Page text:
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President Biden signs bill codifying same-sex, interracial marriage rights

Biden Gay Marriage
Posted at 7:08 AM, Dec 13, 2022
and last updated 2022-12-13 16:51:13-05

President Joe Biden signed legislation on Tuesday that codifies same-sex and interracial marriage rights into law.

"Now, a law requires that interracial marriage and same-sex marriage must be recognized as legal in every state in the nation," Biden said.

The Respect for Marriage Act passed in the House by a 258-169 margin last Thursday with 39 Republicans joining all 219 Democrats in supporting the motion. One-hundred and sixty-nine House Republicans voted against it.

"It's been a long road, but we've got it done," Biden said from the White House lawn. "We're going to continue the work ahead. I promise you."

The legislation also allows religious organizations not to perform ceremonies that go against their beliefs. While some religious groups still opposed the legislation, it earned support from organizations that have not supported same-sex marriage rights in the past.

Although the U.S. Supreme Court ruled in 2015 that states must allow same-sex couples the opportunity to wed, there have been concerns that the Supreme Court might revisit that ruling. The concerns came following the Supreme Court’s landmark decision to overturn Roe v. Wade earlier this year.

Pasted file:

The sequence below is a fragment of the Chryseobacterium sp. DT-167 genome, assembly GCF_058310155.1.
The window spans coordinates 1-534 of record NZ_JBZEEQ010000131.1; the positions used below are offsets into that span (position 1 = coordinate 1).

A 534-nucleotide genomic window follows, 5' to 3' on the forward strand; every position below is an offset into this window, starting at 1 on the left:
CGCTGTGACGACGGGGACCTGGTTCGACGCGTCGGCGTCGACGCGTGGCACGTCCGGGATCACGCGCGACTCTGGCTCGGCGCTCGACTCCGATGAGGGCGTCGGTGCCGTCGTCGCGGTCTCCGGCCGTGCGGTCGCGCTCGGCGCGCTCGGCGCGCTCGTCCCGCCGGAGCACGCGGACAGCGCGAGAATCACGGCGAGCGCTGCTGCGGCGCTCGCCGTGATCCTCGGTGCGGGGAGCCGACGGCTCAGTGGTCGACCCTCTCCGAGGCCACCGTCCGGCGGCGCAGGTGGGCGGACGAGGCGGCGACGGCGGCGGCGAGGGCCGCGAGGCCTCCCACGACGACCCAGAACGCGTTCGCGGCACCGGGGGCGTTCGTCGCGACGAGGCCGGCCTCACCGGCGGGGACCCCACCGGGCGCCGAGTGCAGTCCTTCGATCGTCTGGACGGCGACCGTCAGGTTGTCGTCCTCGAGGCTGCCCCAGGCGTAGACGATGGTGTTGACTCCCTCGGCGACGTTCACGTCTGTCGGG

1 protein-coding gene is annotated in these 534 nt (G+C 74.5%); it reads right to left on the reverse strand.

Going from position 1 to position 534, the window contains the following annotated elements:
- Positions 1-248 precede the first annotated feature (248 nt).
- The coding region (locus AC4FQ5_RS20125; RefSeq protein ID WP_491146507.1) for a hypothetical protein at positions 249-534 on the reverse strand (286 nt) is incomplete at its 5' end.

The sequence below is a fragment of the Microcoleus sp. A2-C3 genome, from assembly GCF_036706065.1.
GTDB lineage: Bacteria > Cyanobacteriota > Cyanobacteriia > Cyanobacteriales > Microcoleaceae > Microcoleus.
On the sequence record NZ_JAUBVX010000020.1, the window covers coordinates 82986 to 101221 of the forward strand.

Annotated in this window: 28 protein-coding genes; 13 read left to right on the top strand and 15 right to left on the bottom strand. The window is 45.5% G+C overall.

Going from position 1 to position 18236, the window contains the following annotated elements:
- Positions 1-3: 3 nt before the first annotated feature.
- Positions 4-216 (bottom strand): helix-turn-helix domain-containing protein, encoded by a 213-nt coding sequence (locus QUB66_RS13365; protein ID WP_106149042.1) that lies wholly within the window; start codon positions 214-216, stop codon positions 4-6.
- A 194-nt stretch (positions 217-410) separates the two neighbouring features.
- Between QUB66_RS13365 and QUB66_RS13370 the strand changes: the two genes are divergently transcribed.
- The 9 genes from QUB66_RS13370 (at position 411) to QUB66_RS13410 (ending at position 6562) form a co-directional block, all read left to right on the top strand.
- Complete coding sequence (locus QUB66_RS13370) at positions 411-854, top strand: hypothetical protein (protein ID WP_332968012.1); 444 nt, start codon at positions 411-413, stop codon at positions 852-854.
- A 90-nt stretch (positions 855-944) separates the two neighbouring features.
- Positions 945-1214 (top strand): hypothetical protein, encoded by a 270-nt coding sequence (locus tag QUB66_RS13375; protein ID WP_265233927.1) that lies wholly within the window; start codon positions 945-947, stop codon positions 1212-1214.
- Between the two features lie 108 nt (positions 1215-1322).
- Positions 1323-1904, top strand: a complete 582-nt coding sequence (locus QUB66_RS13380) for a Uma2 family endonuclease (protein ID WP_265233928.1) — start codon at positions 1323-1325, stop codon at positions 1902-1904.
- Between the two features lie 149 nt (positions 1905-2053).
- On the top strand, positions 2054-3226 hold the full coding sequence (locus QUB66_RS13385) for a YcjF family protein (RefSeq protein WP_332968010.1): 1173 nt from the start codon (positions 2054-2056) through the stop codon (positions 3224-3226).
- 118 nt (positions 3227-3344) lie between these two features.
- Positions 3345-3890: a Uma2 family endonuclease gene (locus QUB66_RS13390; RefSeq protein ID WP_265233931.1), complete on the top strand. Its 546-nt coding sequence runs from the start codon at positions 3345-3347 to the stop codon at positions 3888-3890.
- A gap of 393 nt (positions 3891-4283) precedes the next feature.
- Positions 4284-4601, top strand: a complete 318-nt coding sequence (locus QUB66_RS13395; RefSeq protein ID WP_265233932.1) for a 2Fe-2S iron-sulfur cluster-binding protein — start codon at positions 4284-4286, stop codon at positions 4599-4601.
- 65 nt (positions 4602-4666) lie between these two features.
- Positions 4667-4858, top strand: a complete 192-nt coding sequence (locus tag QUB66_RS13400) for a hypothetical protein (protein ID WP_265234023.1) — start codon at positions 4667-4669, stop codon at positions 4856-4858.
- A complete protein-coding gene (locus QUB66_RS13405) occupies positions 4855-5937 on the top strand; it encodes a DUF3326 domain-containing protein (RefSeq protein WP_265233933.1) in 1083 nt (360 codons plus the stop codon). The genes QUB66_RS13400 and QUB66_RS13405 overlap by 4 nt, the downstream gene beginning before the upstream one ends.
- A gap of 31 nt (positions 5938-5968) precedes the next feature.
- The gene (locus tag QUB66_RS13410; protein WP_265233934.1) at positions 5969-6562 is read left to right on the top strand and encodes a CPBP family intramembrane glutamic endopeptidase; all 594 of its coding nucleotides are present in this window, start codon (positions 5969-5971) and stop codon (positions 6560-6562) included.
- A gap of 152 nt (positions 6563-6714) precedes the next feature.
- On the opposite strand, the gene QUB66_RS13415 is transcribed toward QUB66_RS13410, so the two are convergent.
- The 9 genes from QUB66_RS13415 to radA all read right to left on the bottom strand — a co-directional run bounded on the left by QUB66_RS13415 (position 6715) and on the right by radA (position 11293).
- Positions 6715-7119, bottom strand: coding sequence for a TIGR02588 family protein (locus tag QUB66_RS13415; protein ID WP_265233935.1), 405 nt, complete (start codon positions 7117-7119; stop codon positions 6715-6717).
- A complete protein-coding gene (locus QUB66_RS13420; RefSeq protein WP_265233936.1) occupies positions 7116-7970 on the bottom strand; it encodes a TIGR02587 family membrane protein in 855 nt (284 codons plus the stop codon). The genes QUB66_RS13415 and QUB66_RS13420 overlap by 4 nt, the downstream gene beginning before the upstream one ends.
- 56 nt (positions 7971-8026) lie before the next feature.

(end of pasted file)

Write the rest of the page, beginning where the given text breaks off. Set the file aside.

Writing the majority opinion in the abortion case Dobbs v. Jackson, Justice Clarence Thomas suggested the Supreme Court should revisit past cases.

“In future cases, we should reconsider all of this Court’s substantive due process precedents, including Griswold, Lawrence, and Obergefell. Because any substantive due process decision is ‘demonstrably erroneous,’ we have a duty to ‘correct the error’ established in those precedents,” Thomas wrote.

Biden mentioned the Supreme Court during the bill signing ceremony.

"Congress is acting because an extreme Supreme Court has stripped away the right important to millions of Americans," he said.

The Our Respect for Marriage Act passed the Senate with 61 votes. The bill garnered support from 12 Senate Republicans, including former presidential nominee Mitt Romney who previously expressed opposition to same-sex marriage.

All 36 no votes in the Senate were among Republicans.

Sen. Ted Cruz, R-Texas, suggested the Supreme Court was wrong in Obergefell v. Hodges, saying the decision to permit gay marriage should be left to states.

“In Obergefell, the court said, 'No, we know better than you guys do, and now every state must, must sanction and permit gay marriage.' I think that decision was clearly wrong when it was decided. It was the court overreaching,” he said on his podcast.